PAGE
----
In which century are things going to change? In the realm of politics, it is no secret that the male-dominated political parties employ brazen tactics to marginalize women. The political history, of this so -called progressive state-Kerala, is also the subverted history of gender marginalization. Over the years, the female electorate has increased considerably in Kerala and today the women account for 1,10,26,801 of the total electorate of 2,13,19,036, a whopping seven lakhs more than the men. But since independence there hasn’t been adequate female representation in the state’s political structure. And election 2006 is not going to better the situation. Stagnancy in the gender figures will continue to rule. The number of female candidates who have filed their nomination papers is a mere 71 as against the masculine figure of 859. All competing for 140 Assembly seats. God bless them.
Playing gender politics, the main parties have cleverly ensured that some of their women candidates who are making electoral debuts are pitted against the heavy weights. And parties like Indian Union Muslim League have not even bothered to field a single woman candidate. Why pretend?!! How many women will win the intra party and inter party games and make it to the Assembly is another story.
Interestingly, the manifestos of both the UDF and the LDF have sections of rosy promises exclusively designed to woo the women voters. But there has been no move to increase the feminine number within the parties, thereby excluding them from decision making and framing of laws. Perhaps as a direct fallout of the insensitive male-centric laws is the prevalent malady of sexual exploitation that afflicts the state.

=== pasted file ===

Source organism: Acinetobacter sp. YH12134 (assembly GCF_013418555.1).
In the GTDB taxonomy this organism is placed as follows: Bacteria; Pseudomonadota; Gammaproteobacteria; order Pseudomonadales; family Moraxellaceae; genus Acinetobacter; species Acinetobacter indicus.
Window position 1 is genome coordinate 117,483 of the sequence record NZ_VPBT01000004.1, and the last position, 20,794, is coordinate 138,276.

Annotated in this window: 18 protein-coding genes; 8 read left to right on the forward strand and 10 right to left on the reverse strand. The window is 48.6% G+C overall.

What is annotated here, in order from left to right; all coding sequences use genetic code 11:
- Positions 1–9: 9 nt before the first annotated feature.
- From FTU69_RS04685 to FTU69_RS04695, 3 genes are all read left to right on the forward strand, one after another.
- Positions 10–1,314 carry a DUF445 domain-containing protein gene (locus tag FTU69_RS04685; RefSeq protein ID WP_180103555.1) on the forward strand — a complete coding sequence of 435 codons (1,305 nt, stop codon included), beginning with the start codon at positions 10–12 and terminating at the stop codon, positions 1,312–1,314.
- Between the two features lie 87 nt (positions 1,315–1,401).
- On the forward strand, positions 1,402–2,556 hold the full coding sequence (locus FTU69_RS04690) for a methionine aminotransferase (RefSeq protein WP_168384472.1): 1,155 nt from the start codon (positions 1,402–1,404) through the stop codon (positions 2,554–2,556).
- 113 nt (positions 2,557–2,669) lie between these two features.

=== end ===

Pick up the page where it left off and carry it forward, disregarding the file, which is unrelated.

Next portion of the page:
And the parties are ready with their excuses. Kerala Pradesh Congress Committee President Ramesh Chennithala had one too many, “The sitting MLA’s are powerful and we had to give them tickets and also make seat adjustments with our partners. The problem is that there has been a dearth of good women candidates. I am sure that this will change gradually.” Writer Sara Joseph pooh-poohed such excuses, “We see very strong women take their own decisions at the panchayat –level. So why aren’t there enough women in the state and national level? Some women in the forefront are mere puppets. Men cannot think like women and so how can we expect them to understand us or frame laws that are gender- sensitive?’’
While the CPM State Secretary was in mood to engage in such silly discussions. He had other problems to discuss- like who will become Chief Minister? (Bah! Women and their vital statistics! Guess men think that only! Perhaps only that!) Give them thirty three percent reservation stuff and they run like hell. One hell of ice breaker I guess?!!! SFI state president Sindhu Joy of course was all promises. She promised that she would solve all the women’s problems through strikes! “Doesn’t that only add to the ordinary woman’s problems?”
“No!” She replied. Still reveling in the idea of strikes and abandoned ideologies, she promised strikes if she came to power. “Women in Kerala are not safe anywhere- while traveling, working and even on campus. Only strikes can solve women's problems.”
The Political Female is a rare species in many parts of Kerala. If this state has to be truly progressive then the political structure has to be changed. And women don’t need the 33 percent to survive in this field. They just have to find other ways to survive.
(Author: Minu Ityipe. First published in the New Indian Express. Some changes have been made.)